Tapping the Potential of Farm Export is the need of the hour

Tapping the Potential of Farm Export is the need of the hour

Posted on Posted in Agricultural Export

A study reveals that export of fruits and vegetables from India were below the export prices during the decade 2004-2014. In most cases restrictive trade policies ruined the chances of making most of the export/import opportunities. A perfect example to understand this is the 2007-08 global food crisis; even though the Indian products were highly competent with the global prices, rice, wheat and few other commodities were not allowed to utilize the trade opportunity to the fullest.

Also,72% of the time, the domestic prices of commodities such as rice, maize, mango,wheat, potato, banana and buffalo meat were exportable. Only 11% of the time they were above import parity prices and as such were competing with the imports.17% of the time, these commodities were considered as non-tradable. This was sue to the fact that their prices were between the relevant import-export reference prices.

According to the study titled ‘Price distortion in Indian agriculture’, prices of commodities such as groundnut, cotton, rice, buffalo meat, banana onion, and potato were 90%-100% time below their relevant export parity prices.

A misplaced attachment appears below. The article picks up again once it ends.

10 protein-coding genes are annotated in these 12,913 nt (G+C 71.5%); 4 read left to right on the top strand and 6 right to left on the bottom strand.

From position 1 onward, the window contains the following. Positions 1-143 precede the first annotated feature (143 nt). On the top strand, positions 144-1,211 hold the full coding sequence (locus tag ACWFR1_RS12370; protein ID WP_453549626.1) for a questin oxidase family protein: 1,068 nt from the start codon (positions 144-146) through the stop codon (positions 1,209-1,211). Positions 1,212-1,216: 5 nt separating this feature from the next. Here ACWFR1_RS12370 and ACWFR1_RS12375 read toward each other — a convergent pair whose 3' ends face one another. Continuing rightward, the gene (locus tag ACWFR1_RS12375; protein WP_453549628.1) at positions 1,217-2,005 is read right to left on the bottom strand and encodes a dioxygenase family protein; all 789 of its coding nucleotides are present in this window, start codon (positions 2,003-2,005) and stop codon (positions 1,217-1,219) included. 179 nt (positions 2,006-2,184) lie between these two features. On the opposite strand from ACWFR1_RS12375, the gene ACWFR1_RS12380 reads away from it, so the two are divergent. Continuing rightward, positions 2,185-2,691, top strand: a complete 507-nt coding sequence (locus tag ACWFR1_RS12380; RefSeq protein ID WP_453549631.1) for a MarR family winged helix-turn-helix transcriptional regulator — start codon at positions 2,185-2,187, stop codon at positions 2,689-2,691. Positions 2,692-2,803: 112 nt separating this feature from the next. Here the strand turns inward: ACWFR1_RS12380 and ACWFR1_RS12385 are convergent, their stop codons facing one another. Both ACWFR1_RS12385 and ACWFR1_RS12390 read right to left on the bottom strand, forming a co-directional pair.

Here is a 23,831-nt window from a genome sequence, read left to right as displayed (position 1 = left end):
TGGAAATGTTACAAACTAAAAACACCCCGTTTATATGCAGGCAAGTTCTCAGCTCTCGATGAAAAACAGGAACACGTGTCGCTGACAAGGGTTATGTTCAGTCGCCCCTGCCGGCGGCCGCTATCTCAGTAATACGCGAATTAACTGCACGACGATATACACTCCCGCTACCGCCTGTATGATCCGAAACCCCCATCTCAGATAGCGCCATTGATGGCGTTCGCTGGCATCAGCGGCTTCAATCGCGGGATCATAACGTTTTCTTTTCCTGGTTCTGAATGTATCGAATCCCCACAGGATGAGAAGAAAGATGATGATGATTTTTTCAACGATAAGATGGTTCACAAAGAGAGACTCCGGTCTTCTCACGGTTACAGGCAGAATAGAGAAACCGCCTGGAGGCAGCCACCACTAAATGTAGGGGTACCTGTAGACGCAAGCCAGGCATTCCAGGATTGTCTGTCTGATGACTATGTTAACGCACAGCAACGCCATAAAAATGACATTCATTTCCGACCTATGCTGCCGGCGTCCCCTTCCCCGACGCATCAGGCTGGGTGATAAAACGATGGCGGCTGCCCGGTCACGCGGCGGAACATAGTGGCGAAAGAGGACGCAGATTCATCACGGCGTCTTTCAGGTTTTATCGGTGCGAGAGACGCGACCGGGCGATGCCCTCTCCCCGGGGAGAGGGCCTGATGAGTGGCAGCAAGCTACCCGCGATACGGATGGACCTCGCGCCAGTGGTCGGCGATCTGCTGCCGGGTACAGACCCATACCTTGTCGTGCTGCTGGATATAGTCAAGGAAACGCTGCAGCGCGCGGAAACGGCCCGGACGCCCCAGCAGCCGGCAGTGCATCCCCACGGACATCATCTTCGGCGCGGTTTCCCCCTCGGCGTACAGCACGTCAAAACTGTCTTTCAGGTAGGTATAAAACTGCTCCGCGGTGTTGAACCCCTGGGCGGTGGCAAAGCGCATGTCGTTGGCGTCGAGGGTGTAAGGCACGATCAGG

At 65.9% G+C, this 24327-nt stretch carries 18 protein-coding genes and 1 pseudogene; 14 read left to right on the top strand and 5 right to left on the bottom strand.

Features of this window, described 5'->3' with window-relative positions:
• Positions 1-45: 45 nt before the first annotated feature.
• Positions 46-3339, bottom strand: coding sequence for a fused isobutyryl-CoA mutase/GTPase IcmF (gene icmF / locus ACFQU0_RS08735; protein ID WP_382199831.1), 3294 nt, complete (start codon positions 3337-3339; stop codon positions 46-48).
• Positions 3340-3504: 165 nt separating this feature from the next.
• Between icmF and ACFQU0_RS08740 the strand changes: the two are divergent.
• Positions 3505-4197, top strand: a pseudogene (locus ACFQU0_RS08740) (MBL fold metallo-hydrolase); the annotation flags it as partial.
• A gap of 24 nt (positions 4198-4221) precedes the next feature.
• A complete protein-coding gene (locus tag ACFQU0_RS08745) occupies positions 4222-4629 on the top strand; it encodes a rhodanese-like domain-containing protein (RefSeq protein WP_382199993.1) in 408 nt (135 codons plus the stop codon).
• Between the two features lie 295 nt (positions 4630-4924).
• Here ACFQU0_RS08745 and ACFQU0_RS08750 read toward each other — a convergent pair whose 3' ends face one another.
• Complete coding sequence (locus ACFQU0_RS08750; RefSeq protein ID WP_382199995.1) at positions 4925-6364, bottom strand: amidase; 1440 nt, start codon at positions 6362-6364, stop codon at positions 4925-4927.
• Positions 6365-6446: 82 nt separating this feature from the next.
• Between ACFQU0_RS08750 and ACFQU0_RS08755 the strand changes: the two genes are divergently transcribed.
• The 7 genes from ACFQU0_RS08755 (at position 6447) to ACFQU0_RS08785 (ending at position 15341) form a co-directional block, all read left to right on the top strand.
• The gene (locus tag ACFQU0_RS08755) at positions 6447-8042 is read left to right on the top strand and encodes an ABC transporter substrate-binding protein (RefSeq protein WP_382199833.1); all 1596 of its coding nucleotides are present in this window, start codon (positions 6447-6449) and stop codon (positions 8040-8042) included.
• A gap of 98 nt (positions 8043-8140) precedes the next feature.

It also stated that the domestic prices of sugar and skimmed milk powder were above import parity prices most of the time.

However, the study also noted a positive impact on the exports of fruits and vegetables from India to be highly competitive. Although some of the commodities were prohibited from being exported due to restrictive trade policy, other agro-commodities saw better export opportunities.

The study also pointed at India’s inconsistency towards export policy. Restrictive export policies ensured that the domestic prices were low.This had a severe impact on the farmer’s interest as their prospect on getting higher returns globally were hampered.

However, export of fruits and vegetables from India and livestock such as buffalo saw a great opportunity from neighbouring countries like Nepal, Sri Lanka, Bangladesh,etc. Dealers of food grain and bulk commodities were competing on freight difference instead of commodity price difference.

The study also cited that the depreciating value of Indian Rupee against the US Dollar had a crucial role to play in the agricultural exports from India. While the percentage of agri-GDP increased from less than 5% (1990-91) to approximately 20% (2013-14), it is yet to reach its full potential. Therefore, the study had recommended several policy reforms such as allowing private dealers to have an integrated market, phasing out of built-in consumer bias in agricultural policies, etc.

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